Yes, I'm going to continue hammering on this issue because the Commander-in-Chief cannot be allowed to skate by with baseless deflections of blame as a means of papering over his own grave errors in judgment. The president accuses a detached "they" of misjudging the frightening rise of ISIS, which was a direct result of America's premature and total withdrawal from Iraq. The chief White House spokesman insists that if the president underestimated the threat, it was because "everybody" had done the same. But that's not true. The Washington Free Beacon has produced a montage of relevant public warnings and assessments from high-ranking officials, spanning two administrations and seven years:
Again, that's just what was said in public -- and the clip doesn't include additional quotes from sources like former DIA director Michael Flynn or the State Department's Brett McGurk . It's simply inconceivable that Obama wasn't privy to frank private assessments. Indeed, CBS News' Norah O'Donnell describes intelligence officials "bristling" at the president's assessment of blame, pointing to a "paper trail" of threat assessments:
While he was certainly aware of big-picture risks, the question of whether President Obama was up-to-date on all available intelligence regarding ISIS and Iraq remains open. Katie linked to a new report that reveals that Obama has skipped more than half of his 2014 in-person Presidential Daily Briefings (PDBs). When similar figures were released in 2012, his aides assured reporters that the president pores over the written PDB's every day, but that brings us back to the comment from an ex-intelligence official in the Daily Beast: “Either the president doesn’t read the intelligence he’s getting or he’s bullshitting.” The New York Times offers a deep-dive into the administration's failures and lengthy periods of paralysis on ISIS, painting a picture of a distracted and diffident White House -- which is par for the course regarding Obama and Iraq):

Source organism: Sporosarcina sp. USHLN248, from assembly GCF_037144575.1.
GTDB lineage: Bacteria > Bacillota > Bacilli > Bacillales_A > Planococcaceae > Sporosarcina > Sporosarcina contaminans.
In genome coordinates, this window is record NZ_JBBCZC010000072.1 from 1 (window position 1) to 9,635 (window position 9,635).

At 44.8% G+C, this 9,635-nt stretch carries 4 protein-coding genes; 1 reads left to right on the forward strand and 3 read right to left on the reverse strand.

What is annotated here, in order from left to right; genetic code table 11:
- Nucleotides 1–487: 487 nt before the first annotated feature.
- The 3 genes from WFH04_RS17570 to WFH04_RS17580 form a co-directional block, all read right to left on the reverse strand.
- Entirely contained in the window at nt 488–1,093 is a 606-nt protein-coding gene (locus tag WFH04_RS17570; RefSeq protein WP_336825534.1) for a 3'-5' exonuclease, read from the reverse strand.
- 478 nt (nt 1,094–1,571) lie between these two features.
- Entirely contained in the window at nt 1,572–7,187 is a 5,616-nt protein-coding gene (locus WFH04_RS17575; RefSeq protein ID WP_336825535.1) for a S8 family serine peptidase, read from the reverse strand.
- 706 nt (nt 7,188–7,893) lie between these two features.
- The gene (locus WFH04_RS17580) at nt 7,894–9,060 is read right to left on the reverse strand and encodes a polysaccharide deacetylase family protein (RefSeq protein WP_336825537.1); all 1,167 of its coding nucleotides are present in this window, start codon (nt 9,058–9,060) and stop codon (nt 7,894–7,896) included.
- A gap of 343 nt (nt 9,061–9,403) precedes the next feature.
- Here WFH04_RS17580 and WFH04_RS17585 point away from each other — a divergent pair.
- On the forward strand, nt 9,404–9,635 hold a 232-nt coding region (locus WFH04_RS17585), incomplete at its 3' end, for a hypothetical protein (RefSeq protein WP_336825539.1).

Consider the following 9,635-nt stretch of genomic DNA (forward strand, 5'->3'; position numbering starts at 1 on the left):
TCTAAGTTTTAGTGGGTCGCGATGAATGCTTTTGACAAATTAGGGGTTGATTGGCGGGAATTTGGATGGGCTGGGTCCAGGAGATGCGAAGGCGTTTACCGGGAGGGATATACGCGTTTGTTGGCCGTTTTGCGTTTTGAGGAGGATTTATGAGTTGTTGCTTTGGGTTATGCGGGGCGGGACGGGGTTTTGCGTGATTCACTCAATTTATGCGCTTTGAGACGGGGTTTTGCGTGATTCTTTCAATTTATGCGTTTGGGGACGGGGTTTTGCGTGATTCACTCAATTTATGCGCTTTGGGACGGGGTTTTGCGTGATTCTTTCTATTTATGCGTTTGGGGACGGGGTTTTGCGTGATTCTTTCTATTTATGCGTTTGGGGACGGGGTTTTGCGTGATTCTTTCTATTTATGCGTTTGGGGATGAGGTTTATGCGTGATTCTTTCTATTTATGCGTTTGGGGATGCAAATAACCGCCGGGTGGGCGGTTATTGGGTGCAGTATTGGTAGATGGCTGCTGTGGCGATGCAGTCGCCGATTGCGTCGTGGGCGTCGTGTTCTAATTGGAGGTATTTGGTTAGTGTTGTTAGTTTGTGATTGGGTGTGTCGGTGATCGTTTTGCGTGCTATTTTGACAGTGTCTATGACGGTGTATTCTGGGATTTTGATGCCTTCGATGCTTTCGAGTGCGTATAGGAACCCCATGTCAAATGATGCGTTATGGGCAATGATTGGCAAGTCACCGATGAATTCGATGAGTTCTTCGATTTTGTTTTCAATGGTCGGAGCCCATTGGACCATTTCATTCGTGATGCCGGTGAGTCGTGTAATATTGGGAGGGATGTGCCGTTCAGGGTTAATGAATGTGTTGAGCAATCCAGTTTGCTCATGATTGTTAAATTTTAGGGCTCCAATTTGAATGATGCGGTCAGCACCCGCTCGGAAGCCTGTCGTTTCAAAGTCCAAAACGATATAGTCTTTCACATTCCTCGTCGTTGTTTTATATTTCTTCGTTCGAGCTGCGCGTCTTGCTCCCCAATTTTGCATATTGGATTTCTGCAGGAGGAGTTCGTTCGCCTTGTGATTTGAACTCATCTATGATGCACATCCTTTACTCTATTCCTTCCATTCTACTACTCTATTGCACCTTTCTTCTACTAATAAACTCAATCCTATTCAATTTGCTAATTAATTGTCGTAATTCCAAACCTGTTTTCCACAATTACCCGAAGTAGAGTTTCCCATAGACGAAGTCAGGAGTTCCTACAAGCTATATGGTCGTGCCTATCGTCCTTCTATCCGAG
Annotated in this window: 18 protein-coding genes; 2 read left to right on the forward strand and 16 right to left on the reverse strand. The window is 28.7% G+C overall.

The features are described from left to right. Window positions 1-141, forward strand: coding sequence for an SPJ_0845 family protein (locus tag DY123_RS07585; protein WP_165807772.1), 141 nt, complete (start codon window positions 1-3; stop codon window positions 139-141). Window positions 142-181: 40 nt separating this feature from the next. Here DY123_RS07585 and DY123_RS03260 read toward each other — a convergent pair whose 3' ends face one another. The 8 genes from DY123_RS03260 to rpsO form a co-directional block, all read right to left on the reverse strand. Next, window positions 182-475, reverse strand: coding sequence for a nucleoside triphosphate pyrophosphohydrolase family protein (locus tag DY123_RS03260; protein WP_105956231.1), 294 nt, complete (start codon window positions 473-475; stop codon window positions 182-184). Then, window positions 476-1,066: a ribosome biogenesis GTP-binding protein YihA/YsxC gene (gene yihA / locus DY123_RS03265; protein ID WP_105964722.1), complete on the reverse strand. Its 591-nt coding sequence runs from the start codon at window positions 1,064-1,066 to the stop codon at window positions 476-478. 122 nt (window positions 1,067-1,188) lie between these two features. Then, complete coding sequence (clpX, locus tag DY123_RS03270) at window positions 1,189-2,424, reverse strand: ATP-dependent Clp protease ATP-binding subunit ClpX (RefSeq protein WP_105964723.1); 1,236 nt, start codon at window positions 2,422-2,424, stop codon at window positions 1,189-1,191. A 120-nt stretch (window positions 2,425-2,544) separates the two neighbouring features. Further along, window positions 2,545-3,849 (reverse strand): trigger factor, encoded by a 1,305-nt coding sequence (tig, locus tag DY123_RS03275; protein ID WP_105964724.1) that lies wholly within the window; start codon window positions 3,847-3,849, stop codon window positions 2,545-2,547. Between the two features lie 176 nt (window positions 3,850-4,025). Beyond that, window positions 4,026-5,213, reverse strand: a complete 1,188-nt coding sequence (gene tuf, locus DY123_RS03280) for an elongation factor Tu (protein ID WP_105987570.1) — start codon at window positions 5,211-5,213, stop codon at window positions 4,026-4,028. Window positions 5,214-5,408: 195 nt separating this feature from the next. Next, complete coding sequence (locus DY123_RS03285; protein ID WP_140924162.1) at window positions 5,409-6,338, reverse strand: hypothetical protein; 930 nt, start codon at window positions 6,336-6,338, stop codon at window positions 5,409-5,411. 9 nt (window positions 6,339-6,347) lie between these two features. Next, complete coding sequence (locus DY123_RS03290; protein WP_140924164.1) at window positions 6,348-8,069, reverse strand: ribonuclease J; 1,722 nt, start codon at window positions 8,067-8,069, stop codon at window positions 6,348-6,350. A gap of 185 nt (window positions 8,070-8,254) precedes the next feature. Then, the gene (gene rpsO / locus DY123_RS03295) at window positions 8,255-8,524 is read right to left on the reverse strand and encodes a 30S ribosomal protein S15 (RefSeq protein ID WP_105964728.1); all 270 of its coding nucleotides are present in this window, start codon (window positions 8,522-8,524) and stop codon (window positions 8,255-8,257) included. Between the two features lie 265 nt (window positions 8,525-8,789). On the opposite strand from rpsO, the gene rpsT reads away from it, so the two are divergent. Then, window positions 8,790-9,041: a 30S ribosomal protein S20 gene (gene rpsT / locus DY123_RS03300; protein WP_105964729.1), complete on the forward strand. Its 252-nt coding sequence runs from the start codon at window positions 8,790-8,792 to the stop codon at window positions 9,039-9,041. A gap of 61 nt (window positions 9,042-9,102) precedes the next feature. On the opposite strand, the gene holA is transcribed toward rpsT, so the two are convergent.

By late last year, classified American intelligence reports painted an increasingly ominous picture of a growing threat from Sunni extremists in Syria, according to senior intelligence and military officials. Just as worrisome, they said, were reports of deteriorating readiness and morale among troops next door in Iraq. But the reports, they said, generated little attention in a White House consumed with multiple brush fires and reluctant to be drawn back into Iraq. “Some of us were pushing the reporting, but the White House just didn’t pay attention to it,” said a senior American intelligence official. “They were preoccupied with other crises,” the official added. “This just wasn’t a big priority.” ... In interviews in recent weeks, administration officials privately agreed that they had not focused enough on the Islamic State’s territorial ambitions but said they were hamstrung in responding by an Iraqi government that was fanning the sectarian divide that helped give rise to the Sunni extremists in the first place...The Islamic State was born out of the ashes of Al Qaeda in Iraq, which was crippled by the time Mr. Obama withdrew American forces from Iraq at the end of 2011.
Victory squandered; gains reversed. And then some. The UK Daily Mail quotes unnamed national security officials within the administration pushing back against Obama's blamestorming, noting that the intel trail on ISIS dates back to pre-election 2012. McClatchy published a similar report in July.